A Million Steps To Mental Health Awareness and Suicide Prevention

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December 29, 2017 – When I share my plans for Memorial Day 2018, most people react with some degree of astonishment. Starting that holiday weekend, I’ll be pairing up with a friend to run 40 miles a day – the rough equivalent of one and a half marathons – every day for 25 days in a row. This 1,000-mile trek will take us along the entire Bruce Trail from north to south in Ontario, Canada, then on to the Erie Canalway Trail from Buffalo to Albany in upstate New York.

The 1,000-mile run will be the biggest challenges of our lives, but the physical pain that will inevitably creep into our bodies is dwarfed by the anguish of those affected by mental health challenges and suicidal thoughts.

I have seen this anguish firsthand. In April 2017, I lost my mother to suicide. This run won’t bring her back, but its purpose and its title – “See Our Symptoms Run” – is to allow her memory to thrive while publicly elevating mental health awareness and suicide prevention. If my family had recognized the signs of severe depression that my mom was exhibiting leading up to her death, she might still be with us.

For 70 years my mom was the embodiment of joy, affection, compassion, goodness, tenderness, and selfless love. A devoted wife of nearly 50 years to my father, she adored her four children almost as much as her 12 grandchildren. She touched the lives of countless young children as an elementary school teacher, an occupation to which she was divinely called. Each person she met in her church, school, and community couldn’t be in her presence without breaking into a smile and feeling at ease.  

Yet something changed after her 70th birthday. Gone was the jovial family matriarch in her golden years of retirement, replaced by someone who became overly preoccupied with the various physical ailments she was experiencing. It took nearly a year and countless doctors and tests before we realized she was suffering not only from physical ailments, but from anxiety and a mental health condition as well. We encouraged her to seek therapy, see a psychiatrist, find a support group, and be forthcoming about her fears and the underlying causes of her anxiety. We still didn’t realize she was battling severe depression. She had hidden her symptoms so well that no one among her family and team of doctors could see how much anguish she was in. Shortly after her 72nd birthday, she took her own life.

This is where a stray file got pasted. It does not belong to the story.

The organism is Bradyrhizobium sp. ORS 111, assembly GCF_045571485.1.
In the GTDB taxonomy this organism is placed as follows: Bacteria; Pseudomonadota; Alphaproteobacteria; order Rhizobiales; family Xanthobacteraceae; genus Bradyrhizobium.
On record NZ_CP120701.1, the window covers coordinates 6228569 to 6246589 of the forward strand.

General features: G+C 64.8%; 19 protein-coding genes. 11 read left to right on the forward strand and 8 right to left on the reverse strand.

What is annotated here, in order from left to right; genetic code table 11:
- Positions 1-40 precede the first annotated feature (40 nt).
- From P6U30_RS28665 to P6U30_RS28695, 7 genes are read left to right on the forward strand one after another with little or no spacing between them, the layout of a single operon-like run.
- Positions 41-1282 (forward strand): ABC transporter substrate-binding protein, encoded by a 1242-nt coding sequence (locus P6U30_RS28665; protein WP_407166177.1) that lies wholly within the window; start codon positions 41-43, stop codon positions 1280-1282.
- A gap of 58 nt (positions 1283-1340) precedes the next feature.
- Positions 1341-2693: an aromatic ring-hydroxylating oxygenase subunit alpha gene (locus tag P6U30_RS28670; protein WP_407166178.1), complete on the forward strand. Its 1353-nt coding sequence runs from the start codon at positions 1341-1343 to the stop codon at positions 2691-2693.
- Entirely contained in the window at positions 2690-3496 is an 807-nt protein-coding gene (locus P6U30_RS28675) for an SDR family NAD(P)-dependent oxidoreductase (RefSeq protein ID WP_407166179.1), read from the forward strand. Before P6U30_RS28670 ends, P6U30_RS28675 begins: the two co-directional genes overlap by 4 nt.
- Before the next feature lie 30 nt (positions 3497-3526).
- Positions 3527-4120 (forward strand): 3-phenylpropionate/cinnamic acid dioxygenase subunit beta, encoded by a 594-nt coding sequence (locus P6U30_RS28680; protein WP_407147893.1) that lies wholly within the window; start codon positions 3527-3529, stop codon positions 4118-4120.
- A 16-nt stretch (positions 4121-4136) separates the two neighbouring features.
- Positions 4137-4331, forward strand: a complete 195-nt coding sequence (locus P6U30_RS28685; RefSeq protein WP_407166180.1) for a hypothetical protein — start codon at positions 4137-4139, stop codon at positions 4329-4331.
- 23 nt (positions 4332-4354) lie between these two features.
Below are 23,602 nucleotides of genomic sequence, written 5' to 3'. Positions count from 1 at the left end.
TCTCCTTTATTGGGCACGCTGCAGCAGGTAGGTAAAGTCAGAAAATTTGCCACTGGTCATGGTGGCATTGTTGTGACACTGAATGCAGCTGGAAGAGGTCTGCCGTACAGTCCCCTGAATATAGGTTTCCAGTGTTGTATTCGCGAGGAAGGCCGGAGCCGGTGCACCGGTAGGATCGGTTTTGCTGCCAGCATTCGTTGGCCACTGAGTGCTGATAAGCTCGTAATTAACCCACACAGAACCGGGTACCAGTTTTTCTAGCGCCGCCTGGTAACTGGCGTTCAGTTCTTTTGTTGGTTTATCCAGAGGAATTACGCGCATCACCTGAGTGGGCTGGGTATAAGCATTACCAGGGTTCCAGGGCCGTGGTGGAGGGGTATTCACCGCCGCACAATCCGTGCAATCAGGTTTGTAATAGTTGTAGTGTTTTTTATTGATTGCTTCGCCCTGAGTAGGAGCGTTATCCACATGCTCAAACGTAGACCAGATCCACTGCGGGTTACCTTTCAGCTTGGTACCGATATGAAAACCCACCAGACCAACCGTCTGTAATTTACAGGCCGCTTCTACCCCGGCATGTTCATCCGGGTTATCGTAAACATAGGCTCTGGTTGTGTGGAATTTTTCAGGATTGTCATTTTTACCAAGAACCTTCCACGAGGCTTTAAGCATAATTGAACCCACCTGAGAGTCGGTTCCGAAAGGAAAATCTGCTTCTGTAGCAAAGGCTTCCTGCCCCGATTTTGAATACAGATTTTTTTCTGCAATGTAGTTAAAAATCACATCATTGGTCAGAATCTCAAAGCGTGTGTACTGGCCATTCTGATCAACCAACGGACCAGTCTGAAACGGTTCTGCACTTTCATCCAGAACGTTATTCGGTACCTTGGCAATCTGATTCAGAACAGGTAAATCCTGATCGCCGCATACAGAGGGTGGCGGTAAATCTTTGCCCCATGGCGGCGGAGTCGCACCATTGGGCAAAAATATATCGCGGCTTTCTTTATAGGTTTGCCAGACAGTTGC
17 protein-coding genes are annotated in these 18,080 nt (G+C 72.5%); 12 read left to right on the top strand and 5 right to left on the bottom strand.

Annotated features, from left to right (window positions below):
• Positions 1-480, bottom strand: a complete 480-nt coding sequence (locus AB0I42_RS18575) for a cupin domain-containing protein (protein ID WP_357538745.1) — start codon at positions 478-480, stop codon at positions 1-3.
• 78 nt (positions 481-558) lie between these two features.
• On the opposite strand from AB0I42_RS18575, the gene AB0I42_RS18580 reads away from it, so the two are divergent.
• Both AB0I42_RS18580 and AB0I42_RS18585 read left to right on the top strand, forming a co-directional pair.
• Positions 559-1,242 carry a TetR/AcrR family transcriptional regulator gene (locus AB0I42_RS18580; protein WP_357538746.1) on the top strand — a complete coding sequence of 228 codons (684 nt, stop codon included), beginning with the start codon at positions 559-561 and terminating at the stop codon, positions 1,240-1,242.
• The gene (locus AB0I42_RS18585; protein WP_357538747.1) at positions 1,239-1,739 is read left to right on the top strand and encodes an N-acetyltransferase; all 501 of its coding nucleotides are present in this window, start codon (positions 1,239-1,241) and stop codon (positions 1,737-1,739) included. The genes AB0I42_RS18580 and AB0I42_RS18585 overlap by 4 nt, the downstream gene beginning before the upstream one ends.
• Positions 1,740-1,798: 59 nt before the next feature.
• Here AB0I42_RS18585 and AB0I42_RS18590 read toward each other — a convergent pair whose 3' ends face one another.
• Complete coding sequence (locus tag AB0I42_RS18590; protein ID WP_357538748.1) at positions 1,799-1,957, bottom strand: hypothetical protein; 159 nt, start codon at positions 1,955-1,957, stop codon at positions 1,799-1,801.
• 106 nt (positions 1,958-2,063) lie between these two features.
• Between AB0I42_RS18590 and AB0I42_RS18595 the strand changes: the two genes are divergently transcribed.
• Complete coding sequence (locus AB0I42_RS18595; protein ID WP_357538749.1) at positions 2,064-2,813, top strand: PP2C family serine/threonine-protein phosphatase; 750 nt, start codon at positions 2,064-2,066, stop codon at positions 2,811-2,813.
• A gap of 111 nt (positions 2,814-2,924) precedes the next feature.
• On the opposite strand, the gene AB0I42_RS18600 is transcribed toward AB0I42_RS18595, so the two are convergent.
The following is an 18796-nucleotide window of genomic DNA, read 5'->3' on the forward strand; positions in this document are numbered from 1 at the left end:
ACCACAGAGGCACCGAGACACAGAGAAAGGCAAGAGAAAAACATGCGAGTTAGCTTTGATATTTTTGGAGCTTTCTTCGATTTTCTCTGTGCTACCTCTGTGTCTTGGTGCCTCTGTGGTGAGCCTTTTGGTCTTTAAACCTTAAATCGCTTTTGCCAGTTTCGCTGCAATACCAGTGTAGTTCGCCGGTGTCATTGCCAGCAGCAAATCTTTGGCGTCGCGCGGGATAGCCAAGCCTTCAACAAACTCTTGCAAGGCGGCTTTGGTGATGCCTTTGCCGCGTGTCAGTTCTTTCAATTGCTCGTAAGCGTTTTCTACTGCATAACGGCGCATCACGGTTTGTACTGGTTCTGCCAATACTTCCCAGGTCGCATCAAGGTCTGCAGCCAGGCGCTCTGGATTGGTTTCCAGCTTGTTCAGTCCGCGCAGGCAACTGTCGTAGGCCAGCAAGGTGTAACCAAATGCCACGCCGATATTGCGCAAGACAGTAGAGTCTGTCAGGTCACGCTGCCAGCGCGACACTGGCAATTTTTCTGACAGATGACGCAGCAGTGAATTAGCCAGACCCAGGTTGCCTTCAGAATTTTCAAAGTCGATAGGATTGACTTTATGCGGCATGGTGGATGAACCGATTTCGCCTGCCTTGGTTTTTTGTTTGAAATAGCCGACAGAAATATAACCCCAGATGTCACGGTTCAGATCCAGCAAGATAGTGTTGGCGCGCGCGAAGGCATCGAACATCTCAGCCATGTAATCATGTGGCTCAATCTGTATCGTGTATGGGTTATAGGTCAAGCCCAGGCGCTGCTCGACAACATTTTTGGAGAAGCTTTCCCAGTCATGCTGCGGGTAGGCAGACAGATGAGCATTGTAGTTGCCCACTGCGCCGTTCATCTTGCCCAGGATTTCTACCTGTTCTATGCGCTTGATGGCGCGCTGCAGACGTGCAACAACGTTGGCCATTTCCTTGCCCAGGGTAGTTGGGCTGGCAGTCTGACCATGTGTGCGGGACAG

In retrospect, the signs of severe depression become apparent: self-isolation; cutting herself off from family and friends; inability to find joy in things that previously brought her happiness; comments about being a burden to loved ones; and fear of leaving the house, among others. We realize now that my mom had exhibited these signs, but we hadn’t connected them at the time with severe depression or thoughts of suicide.

Let’s remove the stigma surrounding mental illness and embrace a discussion of these issues with those affected by them. The conversation starts with recognition of the signs. Equipped with this awareness in an environment in which people are comfortable sharing their thoughts, we have a better chance of preserving lives and pursuing healing.

Click here for information on how to donate to the “See Our Symptoms” Run.  

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